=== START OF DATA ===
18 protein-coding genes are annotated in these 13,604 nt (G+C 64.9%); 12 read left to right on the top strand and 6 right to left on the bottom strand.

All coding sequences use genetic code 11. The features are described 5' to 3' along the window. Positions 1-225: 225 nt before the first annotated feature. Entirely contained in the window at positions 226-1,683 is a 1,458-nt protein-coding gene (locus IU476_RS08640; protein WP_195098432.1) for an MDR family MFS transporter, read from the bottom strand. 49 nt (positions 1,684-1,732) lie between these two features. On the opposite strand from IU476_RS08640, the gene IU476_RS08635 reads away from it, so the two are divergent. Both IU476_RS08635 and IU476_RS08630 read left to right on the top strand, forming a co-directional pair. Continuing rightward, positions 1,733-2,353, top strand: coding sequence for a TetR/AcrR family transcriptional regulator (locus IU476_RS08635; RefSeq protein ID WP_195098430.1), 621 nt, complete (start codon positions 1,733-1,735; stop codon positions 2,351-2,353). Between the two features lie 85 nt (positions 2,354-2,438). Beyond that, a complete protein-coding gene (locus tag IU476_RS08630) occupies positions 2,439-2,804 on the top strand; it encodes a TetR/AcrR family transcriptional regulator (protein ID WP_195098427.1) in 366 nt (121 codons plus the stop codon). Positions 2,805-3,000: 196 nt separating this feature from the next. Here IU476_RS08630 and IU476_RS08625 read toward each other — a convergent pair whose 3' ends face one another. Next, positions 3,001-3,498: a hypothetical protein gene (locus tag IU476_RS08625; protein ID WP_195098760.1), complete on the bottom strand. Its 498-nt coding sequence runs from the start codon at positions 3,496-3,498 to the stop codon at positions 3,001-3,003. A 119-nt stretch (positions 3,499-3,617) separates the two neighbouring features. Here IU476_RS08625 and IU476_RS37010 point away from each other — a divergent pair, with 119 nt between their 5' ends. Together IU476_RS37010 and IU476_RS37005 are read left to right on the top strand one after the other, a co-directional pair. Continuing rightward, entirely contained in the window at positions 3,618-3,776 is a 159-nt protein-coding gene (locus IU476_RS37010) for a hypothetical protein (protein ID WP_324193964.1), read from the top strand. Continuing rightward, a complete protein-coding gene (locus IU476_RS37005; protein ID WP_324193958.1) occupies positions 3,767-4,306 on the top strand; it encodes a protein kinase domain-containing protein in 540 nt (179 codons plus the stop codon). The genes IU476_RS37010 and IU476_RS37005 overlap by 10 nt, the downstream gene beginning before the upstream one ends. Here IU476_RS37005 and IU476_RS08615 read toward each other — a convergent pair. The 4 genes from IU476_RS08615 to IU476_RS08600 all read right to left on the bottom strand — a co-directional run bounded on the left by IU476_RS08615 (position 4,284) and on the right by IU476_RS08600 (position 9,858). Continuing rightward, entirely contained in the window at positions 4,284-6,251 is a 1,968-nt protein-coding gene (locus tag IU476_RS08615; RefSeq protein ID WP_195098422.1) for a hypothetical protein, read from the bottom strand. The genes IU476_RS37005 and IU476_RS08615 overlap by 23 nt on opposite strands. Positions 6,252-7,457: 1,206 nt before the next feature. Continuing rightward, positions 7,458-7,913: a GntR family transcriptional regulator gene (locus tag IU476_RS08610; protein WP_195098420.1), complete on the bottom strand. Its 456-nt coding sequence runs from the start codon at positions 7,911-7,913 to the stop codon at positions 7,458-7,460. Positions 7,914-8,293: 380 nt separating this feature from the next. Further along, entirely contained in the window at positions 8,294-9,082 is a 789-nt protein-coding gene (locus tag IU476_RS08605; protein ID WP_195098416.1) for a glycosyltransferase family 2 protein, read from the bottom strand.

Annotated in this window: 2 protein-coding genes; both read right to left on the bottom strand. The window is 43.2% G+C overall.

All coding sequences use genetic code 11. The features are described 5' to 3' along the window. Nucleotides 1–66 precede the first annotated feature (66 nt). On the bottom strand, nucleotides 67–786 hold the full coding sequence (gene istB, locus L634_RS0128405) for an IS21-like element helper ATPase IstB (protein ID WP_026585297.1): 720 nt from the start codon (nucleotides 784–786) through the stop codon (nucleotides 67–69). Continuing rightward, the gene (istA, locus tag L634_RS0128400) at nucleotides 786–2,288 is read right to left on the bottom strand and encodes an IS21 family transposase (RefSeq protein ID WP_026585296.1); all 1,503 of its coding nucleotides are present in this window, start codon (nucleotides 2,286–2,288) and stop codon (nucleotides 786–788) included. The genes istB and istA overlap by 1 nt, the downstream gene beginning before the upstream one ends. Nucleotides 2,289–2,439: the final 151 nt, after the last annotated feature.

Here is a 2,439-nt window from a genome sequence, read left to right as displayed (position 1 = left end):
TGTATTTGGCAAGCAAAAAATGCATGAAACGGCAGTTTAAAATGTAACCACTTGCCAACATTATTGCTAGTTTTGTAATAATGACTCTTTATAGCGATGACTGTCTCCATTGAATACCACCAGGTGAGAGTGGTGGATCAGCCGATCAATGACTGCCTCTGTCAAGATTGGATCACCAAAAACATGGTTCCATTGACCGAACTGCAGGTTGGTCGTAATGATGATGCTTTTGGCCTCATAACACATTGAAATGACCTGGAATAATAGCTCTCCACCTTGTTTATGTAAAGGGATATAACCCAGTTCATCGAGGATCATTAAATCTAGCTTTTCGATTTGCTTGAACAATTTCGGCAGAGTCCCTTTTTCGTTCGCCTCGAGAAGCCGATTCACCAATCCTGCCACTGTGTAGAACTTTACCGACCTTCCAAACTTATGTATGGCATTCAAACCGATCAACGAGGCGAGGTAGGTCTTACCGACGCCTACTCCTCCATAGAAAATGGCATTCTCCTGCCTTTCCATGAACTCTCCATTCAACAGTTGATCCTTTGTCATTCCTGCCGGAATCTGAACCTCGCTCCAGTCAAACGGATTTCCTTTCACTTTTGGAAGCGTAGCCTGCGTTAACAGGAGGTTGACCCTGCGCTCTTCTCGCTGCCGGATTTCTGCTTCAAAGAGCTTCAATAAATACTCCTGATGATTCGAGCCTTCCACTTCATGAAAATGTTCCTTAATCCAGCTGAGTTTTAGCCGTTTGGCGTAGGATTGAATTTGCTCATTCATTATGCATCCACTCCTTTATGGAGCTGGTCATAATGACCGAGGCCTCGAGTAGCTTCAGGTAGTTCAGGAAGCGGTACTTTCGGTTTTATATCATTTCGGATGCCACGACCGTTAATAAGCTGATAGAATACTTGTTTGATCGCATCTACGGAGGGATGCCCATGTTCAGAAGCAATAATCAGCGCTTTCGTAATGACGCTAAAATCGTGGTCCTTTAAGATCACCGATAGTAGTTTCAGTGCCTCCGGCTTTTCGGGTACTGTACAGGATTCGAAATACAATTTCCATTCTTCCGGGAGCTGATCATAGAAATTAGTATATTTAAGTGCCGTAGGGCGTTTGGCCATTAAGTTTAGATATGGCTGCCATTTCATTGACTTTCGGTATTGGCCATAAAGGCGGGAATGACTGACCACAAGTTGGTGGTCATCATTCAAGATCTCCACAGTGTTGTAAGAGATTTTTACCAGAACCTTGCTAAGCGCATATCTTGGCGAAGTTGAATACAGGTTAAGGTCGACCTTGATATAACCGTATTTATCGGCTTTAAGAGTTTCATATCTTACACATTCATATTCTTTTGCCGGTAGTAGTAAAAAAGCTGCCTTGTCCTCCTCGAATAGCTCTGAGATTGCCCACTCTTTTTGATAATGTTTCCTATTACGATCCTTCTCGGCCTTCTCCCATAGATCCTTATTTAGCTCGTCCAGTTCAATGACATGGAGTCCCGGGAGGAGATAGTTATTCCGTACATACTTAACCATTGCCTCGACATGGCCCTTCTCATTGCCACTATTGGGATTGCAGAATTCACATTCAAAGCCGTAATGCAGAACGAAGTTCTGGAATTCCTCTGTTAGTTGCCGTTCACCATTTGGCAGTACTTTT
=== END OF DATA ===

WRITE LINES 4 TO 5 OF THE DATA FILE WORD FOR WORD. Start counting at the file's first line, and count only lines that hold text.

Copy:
All coding sequences use genetic code 11. The features are described 5' to 3' along the window. Nucleotides 1–66 precede the first annotated feature (66 nt). On the bottom strand, nucleotides 67–786 hold the full coding sequence (gene istB, locus L634_RS0128405) for an IS21-like element helper ATPase IstB (protein ID WP_026585297.1): 720 nt from the start codon (nucleotides 784–786) through the stop codon (nucleotides 67–69). Continuing rightward, the gene (istA, locus tag L634_RS0128400) at nucleotides 786–2,288 is read right to left on the bottom strand and encodes an IS21 family transposase (RefSeq protein ID WP_026585296.1); all 1,503 of its coding nucleotides are present in this window, start codon (nucleotides 2,286–2,288) and stop codon (nucleotides 786–788) included. The genes istB and istA overlap by 1 nt, the downstream gene beginning before the upstream one ends. Nucleotides 2,289–2,439: the final 151 nt, after the last annotated feature.

Here is a 2,439-nt window from a genome sequence, read left to right as displayed (position 1 = left end):